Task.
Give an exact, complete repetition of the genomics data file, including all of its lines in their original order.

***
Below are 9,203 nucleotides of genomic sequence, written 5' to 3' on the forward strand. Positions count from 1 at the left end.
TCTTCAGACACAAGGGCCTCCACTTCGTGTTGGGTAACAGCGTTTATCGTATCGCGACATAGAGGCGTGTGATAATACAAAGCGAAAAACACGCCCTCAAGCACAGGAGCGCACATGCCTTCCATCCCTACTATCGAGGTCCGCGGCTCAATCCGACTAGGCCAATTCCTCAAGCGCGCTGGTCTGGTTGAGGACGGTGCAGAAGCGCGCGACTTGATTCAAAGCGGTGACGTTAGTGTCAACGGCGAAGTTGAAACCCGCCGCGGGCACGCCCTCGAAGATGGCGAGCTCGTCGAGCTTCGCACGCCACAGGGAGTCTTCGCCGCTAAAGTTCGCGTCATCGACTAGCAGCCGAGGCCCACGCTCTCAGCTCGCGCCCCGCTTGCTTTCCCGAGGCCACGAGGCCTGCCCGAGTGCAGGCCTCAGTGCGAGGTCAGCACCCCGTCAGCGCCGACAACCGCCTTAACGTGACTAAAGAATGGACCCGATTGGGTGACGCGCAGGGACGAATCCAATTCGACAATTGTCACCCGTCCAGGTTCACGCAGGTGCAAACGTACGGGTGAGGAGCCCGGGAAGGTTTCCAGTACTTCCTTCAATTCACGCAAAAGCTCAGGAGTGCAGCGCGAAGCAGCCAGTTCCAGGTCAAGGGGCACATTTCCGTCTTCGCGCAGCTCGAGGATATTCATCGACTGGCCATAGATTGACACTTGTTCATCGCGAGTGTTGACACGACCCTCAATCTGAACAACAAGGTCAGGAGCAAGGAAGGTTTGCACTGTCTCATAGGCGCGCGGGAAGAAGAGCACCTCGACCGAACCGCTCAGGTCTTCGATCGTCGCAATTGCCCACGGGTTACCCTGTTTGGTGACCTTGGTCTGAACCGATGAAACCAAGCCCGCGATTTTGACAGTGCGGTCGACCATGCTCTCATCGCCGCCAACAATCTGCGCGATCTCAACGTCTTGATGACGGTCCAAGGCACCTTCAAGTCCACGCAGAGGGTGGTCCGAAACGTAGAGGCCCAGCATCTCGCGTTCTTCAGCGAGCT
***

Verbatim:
Below are 9,203 nucleotides of genomic sequence, written 5' to 3' on the forward strand. Positions count from 1 at the left end.
TCTTCAGACACAAGGGCCTCCACTTCGTGTTGGGTAACAGCGTTTATCGTATCGCGACATAGAGGCGTGTGATAATACAAAGCGAAAAACACGCCCTCAAGCACAGGAGCGCACATGCCTTCCATCCCTACTATCGAGGTCCGCGGCTCAATCCGACTAGGCCAATTCCTCAAGCGCGCTGGTCTGGTTGAGGACGGTGCAGAAGCGCGCGACTTGATTCAAAGCGGTGACGTTAGTGTCAACGGCGAAGTTGAAACCCGCCGCGGGCACGCCCTCGAAGATGGCGAGCTCGTCGAGCTTCGCACGCCACAGGGAGTCTTCGCCGCTAAAGTTCGCGTCATCGACTAGCAGCCGAGGCCCACGCTCTCAGCTCGCGCCCCGCTTGCTTTCCCGAGGCCACGAGGCCTGCCCGAGTGCAGGCCTCAGTGCGAGGTCAGCACCCCGTCAGCGCCGACAACCGCCTTAACGTGACTAAAGAATGGACCCGATTGGGTGACGCGCAGGGACGAATCCAATTCGACAATTGTCACCCGTCCAGGTTCACGCAGGTGCAAACGTACGGGTGAGGAGCCCGGGAAGGTTTCCAGTACTTCCTTCAATTCACGCAAAAGCTCAGGAGTGCAGCGCGAAGCAGCCAGTTCCAGGTCAAGGGGCACATTTCCGTCTTCGCGCAGCTCGAGGATATTCATCGACTGGCCATAGATTGACACTTGTTCATCGCGAGTGTTGACACGACCCTCAATCTGAACAACAAGGTCAGGAGCAAGGAAGGTTTGCACTGTCTCATAGGCGCGCGGGAAGAAGAGCACCTCGACCGAACCGCTCAGGTCTTCGATCGTCGCAATTGCCCACGGGTTACCCTGTTTGGTGACCTTGGTCTGAACCGATGAAACCAAGCCCGCGATTTTGACAGTGCGGTCGACCATGCTCTCATCGCCGCCAACAATCTGCGCGATCTCAACGTCTTGATGACGGTCCAAGGCACCTTCAAGTCCACGCAGAGGGTGGTCCGAAACGTAGAGGCCCAGCATCTCGCGTTCTTCAGCGAGCT